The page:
JB: What she said.

4. “Eyes Without A Face,” Billy Idol

JB: “Rebel Yell”-era Billy Idol was the best. It was the one time in his lengthy career he had the songs to back up the rock god buffoonery. “Rebel Yell” itself, “Blue Highway”, “Flesh For Fantasy,” “Catch My Fall”: all winners- and this, his big sensitive ballad inspired by a French art-gore cult movie about a mad scientist attempting to graft the faces of his victims onto his hideously disfigured daughter.

LM: That’s what “Eyes Without a Face” is about?! I’m riding a Billy Idol wave at the moment, probably in anticipation of his forthcoming autobiography, which will be published in the fall. I’ve included “Blue Highway” and “White Wedding” on our recent colors-oriented Mixtape; last night I heard “Flesh For Fantasy” for the first time in forever at Barcade (while playing Ms. Pacman, I might add). Over the years Billy’s become a bit of a cartoon (cut to that scene in The Wedding Singer when he’s cheering on Adam Sandler’s serenade of Drew Barrymore). But at his height, Billy was a hit-making machine — so much so, that the rocker could even record a fantastic ballad. And this was the time before power ballads!

3. “Jump (For My Love),” Pointer Sisters

JB: The Pointer Sisters’ Breakout album was huuuuge for me. I played it to death. “Automatic”, “Neutron Dance”, “I Need You”, “Baby, Come And Get It”, “Telegraph Your Love”: one hit and should-have-been-hit after another. Prince inspired a brief new wave r&b sub-genre. I don’t know that The Pointer Sisters were aware they were part of it but the producers and songwriters who made every second of “Breakout” gleam knew exactly what they were doing.

LM: This song was huuuuuge for me too, and I was kinda embarrassed by that fact. Thanks for making me feel better about it, JB!

2. “Dancing In The Dark,” Bruce Springsteen

JB: One of the big recurring themes of MW:TB is British punks turning themselves into pop stars and what we have here and in the record that follows is kind of the American version. I’m not saying Bruce Springsteen was a barely-known oddity before “Dancing In The Dark” but this was his most massive commercial gambit: a huge-sounding record with an iconic video and a massive hook and what was it about? Writer’s block! The frustrating art of creation. You don’t get that from Nico and Vinz!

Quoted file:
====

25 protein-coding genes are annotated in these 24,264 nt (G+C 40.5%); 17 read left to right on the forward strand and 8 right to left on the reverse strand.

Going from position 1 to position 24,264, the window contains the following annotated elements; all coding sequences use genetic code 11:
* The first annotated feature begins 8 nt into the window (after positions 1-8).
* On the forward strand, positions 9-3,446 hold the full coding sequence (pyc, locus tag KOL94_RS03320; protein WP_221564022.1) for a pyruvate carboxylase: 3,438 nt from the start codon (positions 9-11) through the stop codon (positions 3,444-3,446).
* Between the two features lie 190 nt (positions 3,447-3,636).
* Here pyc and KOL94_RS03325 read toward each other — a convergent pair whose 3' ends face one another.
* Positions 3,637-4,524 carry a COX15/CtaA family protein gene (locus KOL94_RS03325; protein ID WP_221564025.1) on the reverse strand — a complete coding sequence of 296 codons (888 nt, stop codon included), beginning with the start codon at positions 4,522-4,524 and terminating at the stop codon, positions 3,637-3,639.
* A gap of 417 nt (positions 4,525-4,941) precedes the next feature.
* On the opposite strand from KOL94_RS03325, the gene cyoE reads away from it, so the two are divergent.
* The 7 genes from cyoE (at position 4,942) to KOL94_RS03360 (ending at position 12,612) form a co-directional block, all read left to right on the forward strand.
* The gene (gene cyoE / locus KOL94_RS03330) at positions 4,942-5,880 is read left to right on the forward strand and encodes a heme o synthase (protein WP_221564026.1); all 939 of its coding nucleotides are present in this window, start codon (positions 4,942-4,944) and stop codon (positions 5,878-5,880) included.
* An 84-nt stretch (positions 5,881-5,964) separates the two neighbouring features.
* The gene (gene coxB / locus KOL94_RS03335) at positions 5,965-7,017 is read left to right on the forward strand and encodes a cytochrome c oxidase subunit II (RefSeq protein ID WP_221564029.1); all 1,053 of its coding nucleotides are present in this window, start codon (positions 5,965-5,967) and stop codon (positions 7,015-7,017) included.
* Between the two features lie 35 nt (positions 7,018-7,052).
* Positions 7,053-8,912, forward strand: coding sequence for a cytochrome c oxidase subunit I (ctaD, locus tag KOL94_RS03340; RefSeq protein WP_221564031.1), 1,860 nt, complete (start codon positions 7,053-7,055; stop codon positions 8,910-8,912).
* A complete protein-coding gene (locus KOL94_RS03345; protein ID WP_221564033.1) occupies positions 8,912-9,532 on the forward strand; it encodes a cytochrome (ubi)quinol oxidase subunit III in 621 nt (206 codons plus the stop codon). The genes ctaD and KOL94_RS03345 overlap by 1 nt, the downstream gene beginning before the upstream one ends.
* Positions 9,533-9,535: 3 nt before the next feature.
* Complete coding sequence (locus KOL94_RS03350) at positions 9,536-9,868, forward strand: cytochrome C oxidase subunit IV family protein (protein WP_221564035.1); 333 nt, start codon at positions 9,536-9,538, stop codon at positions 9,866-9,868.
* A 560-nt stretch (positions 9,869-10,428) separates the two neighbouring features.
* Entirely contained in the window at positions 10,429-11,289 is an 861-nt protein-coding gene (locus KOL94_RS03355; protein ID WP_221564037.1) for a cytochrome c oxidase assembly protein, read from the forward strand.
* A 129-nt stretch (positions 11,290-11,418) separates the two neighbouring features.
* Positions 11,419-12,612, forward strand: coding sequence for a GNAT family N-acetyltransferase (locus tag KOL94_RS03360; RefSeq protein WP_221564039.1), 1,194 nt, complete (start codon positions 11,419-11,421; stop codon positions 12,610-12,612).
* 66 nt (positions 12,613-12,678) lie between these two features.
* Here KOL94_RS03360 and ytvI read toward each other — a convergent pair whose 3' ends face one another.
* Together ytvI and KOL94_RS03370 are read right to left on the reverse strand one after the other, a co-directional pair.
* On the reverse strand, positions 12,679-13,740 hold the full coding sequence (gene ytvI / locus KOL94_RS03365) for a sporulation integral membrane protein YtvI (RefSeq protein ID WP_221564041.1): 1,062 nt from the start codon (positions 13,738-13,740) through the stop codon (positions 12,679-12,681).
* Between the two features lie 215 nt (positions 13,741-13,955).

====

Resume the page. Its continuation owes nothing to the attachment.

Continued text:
LM: True Bruce fans knock this song, but I love it. And, really, it sums up what the year was all about: the decade’s icons at their biggest. Bruce, Prince, Madonna, Duran, Culture Club had mega singles, while Michael Jackson and Cyndi Lauper were still riding high with smash albums. When we think about the year that defined the music of the 80s, we think 1984.

1) “When Doves Cry,” Prince & The Revolution
JB: Two years before “Purple Rain” came out, the head of Sony Records had to threaten MTV with the withdrawal of every rock video if they did not air “Billie Jean” from Michael Jackson’s just-released “Thriller” album. Two years later, “When Doves Cry”, “Purple Rain” and the movie it soundtracked were all number one. America changed a lot in two years. You can attribute that to Michael Jackson and MTV and the influence of the British new wave influx, all of which coalesced in Prince’s feverish brain and produced this weird record that– and I know I say this a lot– sounded like nothing else anyone had heard at that time. But, previously, records that sounded like nothing else only found an appreciative audience in people who wanted records that sounded like nothing else. In 1984, mainstream America sounded like this record.